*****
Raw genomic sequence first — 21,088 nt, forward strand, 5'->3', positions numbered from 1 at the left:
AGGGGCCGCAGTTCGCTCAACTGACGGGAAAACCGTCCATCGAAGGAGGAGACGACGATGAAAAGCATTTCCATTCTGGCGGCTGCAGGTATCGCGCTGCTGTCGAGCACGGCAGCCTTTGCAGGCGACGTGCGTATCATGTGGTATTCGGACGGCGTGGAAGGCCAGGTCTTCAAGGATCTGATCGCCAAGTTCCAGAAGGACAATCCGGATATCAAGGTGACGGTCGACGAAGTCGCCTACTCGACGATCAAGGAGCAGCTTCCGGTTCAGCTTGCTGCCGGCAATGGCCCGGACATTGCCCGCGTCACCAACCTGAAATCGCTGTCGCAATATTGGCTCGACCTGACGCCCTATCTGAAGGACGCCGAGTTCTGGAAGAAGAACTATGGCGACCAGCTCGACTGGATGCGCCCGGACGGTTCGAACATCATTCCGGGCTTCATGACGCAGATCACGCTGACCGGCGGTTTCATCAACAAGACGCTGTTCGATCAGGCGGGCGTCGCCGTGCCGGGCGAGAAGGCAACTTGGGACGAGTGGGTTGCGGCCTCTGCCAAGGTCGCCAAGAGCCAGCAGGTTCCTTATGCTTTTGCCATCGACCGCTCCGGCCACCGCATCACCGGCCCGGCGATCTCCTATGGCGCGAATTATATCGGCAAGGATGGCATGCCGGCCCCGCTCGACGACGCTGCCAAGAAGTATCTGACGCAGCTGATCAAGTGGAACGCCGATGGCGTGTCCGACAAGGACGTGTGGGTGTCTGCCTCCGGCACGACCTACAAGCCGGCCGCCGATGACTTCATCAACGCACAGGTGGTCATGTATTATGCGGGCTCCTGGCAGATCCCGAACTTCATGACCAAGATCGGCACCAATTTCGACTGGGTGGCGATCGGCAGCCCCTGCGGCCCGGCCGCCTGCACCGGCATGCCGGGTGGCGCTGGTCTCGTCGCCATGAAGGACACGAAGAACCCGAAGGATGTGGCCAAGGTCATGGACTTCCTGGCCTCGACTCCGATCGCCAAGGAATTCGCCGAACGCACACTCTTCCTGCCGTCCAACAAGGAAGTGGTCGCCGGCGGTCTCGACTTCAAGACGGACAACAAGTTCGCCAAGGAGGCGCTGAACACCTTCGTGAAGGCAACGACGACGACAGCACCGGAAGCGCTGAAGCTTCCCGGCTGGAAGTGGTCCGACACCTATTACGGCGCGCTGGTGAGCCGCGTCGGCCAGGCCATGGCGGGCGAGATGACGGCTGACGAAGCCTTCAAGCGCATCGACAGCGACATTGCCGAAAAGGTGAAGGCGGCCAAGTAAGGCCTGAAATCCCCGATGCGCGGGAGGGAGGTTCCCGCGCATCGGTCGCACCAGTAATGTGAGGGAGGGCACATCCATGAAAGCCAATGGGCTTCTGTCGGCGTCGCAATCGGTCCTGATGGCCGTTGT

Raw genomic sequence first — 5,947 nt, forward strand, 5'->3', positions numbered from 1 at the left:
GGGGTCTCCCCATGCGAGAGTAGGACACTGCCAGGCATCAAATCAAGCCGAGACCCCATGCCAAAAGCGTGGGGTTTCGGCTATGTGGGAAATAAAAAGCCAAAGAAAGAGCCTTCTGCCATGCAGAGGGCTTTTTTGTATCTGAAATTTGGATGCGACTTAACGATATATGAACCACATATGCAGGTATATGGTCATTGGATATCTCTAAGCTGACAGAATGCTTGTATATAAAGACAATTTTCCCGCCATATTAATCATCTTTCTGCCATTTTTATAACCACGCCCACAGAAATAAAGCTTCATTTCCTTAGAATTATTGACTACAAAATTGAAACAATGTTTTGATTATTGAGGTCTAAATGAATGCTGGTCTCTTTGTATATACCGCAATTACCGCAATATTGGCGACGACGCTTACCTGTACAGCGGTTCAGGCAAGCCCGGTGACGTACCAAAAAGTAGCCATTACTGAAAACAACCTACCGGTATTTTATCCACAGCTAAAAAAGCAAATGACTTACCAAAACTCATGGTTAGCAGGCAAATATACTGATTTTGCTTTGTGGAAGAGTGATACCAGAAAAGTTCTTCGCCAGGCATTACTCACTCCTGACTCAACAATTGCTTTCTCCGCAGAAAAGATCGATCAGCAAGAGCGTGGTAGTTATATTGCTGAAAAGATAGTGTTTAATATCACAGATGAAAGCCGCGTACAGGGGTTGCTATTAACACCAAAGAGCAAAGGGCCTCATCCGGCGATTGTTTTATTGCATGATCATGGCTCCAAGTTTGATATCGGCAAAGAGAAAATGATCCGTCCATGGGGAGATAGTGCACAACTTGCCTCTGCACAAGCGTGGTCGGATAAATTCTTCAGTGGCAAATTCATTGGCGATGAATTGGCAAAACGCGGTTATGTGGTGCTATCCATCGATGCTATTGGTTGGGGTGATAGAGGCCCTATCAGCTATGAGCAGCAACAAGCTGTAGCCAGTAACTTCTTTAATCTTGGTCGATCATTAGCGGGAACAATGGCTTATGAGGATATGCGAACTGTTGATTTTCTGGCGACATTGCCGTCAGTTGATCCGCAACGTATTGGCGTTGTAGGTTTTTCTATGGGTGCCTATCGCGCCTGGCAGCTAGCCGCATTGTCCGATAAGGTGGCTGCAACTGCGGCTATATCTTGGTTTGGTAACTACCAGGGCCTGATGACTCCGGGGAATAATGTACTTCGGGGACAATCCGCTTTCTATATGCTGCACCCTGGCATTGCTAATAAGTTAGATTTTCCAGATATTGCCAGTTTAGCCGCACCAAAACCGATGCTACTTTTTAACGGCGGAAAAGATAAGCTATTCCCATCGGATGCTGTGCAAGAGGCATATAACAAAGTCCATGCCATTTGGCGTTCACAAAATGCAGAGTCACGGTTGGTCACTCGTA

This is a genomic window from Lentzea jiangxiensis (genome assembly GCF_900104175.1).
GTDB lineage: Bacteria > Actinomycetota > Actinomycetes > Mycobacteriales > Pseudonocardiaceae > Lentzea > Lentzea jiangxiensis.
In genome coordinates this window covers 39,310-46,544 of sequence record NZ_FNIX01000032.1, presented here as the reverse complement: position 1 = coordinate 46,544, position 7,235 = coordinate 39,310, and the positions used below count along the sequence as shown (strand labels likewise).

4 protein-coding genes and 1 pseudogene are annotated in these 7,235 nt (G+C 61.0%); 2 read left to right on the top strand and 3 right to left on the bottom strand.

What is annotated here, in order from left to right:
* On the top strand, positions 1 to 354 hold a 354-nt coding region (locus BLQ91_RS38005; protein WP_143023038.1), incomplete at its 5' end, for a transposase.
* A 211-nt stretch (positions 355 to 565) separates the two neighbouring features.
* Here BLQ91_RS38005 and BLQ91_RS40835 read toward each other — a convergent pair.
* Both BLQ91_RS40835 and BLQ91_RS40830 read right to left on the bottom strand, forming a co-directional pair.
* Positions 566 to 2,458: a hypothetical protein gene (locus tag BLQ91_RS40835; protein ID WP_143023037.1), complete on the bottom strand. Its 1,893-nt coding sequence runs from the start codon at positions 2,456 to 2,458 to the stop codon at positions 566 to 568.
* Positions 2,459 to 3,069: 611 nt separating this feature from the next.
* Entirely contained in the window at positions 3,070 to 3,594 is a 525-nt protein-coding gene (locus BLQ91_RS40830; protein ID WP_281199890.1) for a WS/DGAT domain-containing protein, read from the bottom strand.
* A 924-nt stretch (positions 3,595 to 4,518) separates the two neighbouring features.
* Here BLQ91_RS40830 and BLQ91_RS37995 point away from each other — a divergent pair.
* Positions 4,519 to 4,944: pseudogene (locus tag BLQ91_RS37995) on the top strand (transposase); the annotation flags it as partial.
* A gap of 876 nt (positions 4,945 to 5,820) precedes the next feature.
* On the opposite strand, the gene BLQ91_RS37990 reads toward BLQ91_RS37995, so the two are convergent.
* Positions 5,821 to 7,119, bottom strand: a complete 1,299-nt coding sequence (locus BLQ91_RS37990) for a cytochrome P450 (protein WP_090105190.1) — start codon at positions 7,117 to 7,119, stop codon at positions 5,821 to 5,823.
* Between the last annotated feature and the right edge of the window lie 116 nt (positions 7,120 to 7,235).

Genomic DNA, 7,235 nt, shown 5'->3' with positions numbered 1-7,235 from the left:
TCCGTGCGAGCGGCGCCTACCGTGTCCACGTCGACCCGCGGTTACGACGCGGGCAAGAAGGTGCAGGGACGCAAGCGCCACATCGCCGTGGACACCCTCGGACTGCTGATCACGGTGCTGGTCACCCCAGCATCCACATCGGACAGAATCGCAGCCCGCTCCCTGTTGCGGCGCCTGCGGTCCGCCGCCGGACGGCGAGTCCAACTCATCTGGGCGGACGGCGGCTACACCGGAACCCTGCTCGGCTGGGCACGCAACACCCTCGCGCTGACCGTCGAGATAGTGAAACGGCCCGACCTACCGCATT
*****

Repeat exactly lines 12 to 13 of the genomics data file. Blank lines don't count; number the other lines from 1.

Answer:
* Here BLQ91_RS38005 and BLQ91_RS40835 read toward each other — a convergent pair.
* Both BLQ91_RS40835 and BLQ91_RS40830 read right to left on the bottom strand, forming a co-directional pair.